It is also a story about a man learning to be honest with himself about who he is and what he wants. What lifts this out of the recent glut of arrested development movies is its compassion for all parties (the film nicely acknowledges that Nanjiani’s brother has a very successful and satisfying marriage arranged the traditional way and presents as one of the candidates a woman so seemingly perfect for him that we almost root for her) and Nanjiani’s thoughtful, self-deprecating but confident performance. The best stand-up comics mine their own lives for material, with observations that make us see our own lives, and especially our follies and irrationalities, in sharper relief — that’s relief in both senses of the word.

Best of all, the movie itself is proof that they lived happily ever after.

Parents should know that this movie includes strong language, sexual references and non-explicit situations, family conflict, and very serious illness.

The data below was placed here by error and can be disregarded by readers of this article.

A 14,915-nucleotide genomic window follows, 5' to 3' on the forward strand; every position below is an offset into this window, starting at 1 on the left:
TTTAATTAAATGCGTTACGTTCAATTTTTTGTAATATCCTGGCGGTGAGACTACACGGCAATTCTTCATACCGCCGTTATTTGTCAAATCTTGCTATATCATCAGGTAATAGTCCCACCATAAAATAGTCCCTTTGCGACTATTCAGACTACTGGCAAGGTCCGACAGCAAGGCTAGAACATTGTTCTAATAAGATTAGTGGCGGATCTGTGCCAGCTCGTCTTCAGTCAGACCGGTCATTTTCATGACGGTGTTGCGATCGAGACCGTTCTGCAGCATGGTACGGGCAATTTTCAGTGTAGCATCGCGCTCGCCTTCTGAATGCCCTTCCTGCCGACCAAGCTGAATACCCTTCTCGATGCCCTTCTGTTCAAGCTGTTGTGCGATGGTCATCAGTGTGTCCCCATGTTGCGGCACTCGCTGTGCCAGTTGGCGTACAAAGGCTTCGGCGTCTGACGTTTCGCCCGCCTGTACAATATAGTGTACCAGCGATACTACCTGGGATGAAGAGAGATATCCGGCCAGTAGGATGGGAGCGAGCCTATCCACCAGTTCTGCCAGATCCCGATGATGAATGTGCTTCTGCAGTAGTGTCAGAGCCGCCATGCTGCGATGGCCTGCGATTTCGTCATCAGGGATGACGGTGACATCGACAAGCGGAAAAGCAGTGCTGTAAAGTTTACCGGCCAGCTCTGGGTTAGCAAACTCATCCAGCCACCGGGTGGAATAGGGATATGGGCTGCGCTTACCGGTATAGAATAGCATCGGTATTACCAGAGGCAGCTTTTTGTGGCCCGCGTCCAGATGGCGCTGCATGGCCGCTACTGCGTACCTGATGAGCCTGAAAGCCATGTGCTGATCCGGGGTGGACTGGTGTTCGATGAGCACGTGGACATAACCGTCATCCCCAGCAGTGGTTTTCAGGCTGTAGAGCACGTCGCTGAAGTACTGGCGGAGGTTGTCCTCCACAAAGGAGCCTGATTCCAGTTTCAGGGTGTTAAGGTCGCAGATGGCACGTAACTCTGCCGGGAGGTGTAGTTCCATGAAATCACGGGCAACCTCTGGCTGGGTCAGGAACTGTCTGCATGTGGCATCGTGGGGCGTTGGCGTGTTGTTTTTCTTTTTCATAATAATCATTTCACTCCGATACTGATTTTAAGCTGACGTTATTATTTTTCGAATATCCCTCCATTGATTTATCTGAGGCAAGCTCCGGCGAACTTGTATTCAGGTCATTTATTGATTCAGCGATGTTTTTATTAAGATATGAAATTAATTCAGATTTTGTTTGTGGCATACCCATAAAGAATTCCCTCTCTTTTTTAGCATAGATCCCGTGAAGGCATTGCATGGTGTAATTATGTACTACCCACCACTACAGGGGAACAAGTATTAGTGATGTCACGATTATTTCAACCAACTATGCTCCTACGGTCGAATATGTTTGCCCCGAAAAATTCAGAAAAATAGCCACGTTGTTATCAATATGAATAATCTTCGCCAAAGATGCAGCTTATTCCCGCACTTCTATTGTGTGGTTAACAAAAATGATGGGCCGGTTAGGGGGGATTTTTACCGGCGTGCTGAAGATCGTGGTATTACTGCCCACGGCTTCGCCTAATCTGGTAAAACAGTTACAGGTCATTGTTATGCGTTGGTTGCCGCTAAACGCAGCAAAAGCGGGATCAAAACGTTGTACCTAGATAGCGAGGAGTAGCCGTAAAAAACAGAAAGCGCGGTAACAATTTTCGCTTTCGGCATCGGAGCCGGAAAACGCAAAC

Family discussion: Why didn’t Kumail tell Emily about his family’s concerns? How should you decide what traditions to keep and which ones to leave behind?

If you like this, try: “Ruby Sparks” (also with Kazan, who wrote the screenplay) and “50-50” with Joseph Gordon-Levitt and Seth Rogen, also based on a true story

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Based on a true story Comedy Comedy Date movie Drama DVD/Blu-Ray Pick of the Week Family Issues Illness, Medicine, and Health Care movie review Movies -- Reviews Romance

Our Brand is Crisis

Posted on October 29, 2015 at 5:38 pm

Copyright Warner Brothers 2015
Copyright Warner Brothers 2015

As we gear up for one of the most improbable and even outlandish Presidential campaigns in US history, we get a movie based on a real-life Presidential campaign in Bolivia, with imported American political consultants transplanting the media-savvy, scorched-earth, mud-slinging “expertise” that won elections in the US. What could go wrong?